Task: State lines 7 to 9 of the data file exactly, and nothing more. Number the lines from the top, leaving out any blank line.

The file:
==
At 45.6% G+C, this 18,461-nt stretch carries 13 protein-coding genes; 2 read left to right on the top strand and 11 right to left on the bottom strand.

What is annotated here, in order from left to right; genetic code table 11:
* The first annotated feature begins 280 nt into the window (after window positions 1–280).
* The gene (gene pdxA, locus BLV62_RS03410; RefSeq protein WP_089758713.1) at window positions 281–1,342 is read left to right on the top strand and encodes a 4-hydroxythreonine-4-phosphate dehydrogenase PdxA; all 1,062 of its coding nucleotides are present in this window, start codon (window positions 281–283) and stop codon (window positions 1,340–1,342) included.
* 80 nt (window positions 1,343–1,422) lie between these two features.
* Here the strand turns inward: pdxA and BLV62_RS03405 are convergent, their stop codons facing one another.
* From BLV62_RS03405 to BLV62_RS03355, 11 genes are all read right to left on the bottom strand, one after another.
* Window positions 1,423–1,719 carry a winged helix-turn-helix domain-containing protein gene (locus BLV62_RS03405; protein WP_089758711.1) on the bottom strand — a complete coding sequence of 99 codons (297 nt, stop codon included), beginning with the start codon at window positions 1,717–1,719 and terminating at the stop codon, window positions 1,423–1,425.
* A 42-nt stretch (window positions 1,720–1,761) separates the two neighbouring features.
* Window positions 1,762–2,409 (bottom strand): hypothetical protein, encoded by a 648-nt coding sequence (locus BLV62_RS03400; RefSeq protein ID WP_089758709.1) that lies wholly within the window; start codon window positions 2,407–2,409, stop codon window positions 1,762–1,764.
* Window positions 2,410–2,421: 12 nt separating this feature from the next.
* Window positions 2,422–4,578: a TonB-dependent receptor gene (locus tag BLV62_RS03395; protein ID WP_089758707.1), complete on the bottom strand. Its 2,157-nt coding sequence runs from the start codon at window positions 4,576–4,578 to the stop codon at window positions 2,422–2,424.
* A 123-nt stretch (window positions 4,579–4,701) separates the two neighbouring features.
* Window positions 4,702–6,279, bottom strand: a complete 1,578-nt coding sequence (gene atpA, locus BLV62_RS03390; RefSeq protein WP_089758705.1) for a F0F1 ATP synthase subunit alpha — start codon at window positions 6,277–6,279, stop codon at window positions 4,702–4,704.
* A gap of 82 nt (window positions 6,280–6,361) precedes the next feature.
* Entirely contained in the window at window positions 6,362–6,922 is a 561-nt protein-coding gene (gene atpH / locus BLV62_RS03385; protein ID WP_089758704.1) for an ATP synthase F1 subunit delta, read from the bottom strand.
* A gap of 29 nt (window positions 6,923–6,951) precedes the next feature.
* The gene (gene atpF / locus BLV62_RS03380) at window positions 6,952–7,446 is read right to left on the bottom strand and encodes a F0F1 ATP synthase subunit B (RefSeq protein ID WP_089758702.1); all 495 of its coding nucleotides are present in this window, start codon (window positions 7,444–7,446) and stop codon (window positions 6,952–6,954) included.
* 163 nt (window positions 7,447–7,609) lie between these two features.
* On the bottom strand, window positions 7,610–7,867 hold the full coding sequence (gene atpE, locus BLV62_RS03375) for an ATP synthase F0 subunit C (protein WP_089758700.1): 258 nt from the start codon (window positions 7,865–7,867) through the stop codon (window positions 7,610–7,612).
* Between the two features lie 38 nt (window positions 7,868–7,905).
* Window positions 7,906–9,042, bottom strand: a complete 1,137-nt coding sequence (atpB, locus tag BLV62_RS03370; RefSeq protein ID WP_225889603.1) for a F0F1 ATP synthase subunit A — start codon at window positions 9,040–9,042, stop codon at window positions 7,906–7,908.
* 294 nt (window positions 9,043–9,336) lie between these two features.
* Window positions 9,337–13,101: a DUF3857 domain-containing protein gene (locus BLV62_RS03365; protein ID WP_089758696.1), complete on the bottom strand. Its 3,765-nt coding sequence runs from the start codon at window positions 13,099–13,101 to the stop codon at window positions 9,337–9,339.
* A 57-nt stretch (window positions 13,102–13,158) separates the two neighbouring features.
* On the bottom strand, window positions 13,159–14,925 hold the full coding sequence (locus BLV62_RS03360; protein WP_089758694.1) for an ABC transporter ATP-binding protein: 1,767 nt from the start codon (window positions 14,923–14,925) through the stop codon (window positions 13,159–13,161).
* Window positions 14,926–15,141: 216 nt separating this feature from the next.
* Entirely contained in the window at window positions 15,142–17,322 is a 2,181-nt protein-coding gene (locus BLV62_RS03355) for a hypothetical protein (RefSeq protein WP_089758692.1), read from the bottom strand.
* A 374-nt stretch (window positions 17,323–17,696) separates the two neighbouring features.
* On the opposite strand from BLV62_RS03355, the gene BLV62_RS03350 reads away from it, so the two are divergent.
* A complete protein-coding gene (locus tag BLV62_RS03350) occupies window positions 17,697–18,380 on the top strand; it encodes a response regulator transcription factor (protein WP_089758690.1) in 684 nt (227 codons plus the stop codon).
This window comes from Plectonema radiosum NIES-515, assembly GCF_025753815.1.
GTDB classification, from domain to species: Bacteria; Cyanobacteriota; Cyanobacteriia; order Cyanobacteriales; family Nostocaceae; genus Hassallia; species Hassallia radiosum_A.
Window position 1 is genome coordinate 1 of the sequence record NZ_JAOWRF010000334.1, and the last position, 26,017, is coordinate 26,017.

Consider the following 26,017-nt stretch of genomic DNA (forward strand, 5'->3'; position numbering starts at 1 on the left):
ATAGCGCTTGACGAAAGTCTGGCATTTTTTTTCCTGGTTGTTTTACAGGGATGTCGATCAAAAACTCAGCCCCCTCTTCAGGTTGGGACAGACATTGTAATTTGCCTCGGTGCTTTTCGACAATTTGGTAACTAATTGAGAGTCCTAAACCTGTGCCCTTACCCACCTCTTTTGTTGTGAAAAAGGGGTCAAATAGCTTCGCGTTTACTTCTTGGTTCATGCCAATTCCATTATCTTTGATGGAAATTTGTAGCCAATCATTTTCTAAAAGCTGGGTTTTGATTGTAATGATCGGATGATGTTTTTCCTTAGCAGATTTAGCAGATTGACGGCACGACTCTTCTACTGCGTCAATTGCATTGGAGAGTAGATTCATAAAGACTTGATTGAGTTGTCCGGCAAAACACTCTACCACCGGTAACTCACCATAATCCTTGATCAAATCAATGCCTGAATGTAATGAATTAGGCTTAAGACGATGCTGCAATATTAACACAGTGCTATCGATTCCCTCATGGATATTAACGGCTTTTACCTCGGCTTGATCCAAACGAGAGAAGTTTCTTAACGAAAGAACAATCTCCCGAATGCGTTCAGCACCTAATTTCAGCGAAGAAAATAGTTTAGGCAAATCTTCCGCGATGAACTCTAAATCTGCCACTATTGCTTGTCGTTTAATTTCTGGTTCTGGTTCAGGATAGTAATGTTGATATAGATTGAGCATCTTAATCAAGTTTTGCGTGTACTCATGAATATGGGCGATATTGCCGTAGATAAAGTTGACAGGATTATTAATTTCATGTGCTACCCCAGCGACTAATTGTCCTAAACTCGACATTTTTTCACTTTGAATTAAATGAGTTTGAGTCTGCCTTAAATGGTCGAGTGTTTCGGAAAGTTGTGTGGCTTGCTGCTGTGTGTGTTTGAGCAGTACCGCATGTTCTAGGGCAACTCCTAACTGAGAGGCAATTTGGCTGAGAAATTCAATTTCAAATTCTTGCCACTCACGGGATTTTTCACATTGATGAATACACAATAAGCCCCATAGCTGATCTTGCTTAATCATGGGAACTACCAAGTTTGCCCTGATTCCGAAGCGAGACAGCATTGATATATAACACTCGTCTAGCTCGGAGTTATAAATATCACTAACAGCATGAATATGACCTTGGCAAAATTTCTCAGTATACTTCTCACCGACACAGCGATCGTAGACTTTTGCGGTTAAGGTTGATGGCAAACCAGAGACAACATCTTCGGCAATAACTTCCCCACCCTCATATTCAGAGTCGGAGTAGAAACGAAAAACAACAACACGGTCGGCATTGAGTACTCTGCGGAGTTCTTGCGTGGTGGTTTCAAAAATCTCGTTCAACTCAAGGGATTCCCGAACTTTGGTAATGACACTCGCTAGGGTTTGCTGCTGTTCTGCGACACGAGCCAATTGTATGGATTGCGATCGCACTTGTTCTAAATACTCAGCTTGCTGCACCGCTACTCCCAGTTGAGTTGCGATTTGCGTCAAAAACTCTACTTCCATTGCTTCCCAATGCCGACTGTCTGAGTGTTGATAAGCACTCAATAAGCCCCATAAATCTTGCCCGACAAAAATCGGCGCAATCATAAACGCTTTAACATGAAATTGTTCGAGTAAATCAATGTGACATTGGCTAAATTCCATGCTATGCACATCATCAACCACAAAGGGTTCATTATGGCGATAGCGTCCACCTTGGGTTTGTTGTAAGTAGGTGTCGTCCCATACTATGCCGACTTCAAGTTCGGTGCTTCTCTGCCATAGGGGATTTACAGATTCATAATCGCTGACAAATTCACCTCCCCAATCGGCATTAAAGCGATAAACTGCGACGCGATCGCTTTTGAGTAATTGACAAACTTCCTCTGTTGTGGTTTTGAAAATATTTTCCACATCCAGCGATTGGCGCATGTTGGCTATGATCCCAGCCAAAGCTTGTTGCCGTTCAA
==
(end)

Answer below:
* From BLV62_RS03405 to BLV62_RS03355, 11 genes are all read right to left on the bottom strand, one after another.
* Window positions 1,423–1,719 carry a winged helix-turn-helix domain-containing protein gene (locus BLV62_RS03405; protein WP_089758711.1) on the bottom strand — a complete coding sequence of 99 codons (297 nt, stop codon included), beginning with the start codon at window positions 1,717–1,719 and terminating at the stop codon, window positions 1,423–1,425.
* A 42-nt stretch (window positions 1,720–1,761) separates the two neighbouring features.